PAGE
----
Here we go again. We are going to lose passenger air service into Macon. Since ASA left a few years ago, service has gone down hill until Silver Airways took over. It has had the most sophisticated operation and the nicest planes. But its schedule has been a problem.
When the airline first arrived in Macon, it took over from the previous airline. I flew with them right after they got started. My first flight was May 19, 2013. The flight left at 6:20 p.m., from Macon to Atlanta. To get back, I had to be on the ground in Atlanta by 8:30 a.m., at the latest, to catch the 9 a.m. flight to Macon. It became impossible with my schedule.
Over time, the schedule changed. Presently, flights leave Macon at 11:45 a.m. for Atlanta, arriving about 12:30 p.m. The return flight is 5:01 p.m. arriving in Macon by 5:44 p.m. The flight time is only about 15 minutes, but there is a lot of ground time involved. Were I to go to Orlando instead, the flight would be a 6:20 p.m. departure. To get back, I would have to make a 9:40 a.m. flight from Orlando, getting into Macon before noon.
Silver Airways changing the departure time from Macon to Atlanta before lunch was more convenient than leaving at the end of the day. I could hop a flight from Atlanta to Washington, be on the ground by 3 p.m., have a 4 p.m. meeting, then do my radio show. There were just a few problems.
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First, I gave up on Silver Airways early on because of the original schedule. It was this year before I even knew their schedule had changed. While the new schedule is better, my particular work schedule made the flight back to Macon impossible to catch. But it still took a year to find out about the change. Advertising flights out of Macon was nonexistent after the initial push. Neither the airline nor the local airport did much of anything to promote it.
Second, like with the end of ASA, the Silver Airways flights became less and less reliable. Back when ASA was winding down, I was a frequent user of the service and found myself boarding a bus to Atlanta minutes before the scheduled flight departure time. For business travelers, the unreliability of a flight with only one daily flight is a deal breaker.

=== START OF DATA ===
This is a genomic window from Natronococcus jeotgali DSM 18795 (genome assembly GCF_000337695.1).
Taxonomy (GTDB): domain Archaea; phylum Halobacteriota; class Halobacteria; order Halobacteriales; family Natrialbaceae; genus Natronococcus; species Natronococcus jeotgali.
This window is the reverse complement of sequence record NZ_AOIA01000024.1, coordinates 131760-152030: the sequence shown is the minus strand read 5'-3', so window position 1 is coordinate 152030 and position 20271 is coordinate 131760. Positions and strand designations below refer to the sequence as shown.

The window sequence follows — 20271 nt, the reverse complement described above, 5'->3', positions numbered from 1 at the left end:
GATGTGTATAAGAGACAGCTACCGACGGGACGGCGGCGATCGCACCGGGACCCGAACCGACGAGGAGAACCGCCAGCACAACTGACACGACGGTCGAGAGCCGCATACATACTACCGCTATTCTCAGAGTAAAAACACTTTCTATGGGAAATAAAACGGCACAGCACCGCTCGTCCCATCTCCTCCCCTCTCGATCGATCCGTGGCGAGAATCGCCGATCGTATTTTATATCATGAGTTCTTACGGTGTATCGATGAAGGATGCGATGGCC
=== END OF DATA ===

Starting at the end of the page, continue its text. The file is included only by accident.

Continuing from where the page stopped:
I still believe the Middle Georgia region can sustain regular commercial flights. When I was chairman of the Public Properties Committee on the Macon City Council, my committee saw several studies that confirm there are enough people in the area who regularly travel to sustain commercial aviation. To do so, however, requires a sustained marketing push throughout the area and buy-in from local communities from Dublin to Perry to Forsyth. That appears unlikely.
It also requires an airline with better scheduling than what has been available and more routes than just Atlanta. The Delta hub in Atlanta is worth tying into, but cannot be the only option. Silver going to Orlando has been the best bet in a very long time, but if a plane flies to Orlando and nobody knows, does it really go there?
At this point, Macon should ditch efforts for a commercial airline and focus on cargo and maintenance. The Middle Georgia Regional Airport sustains hundreds of jobs and could create hundreds more. The runway needs expansion. County leaders should make that commitment. Our economic future needs that runway expansion more than a passenger airline service.
Erick Erickson is a Fox News contributor and radio talk show host in Atlanta.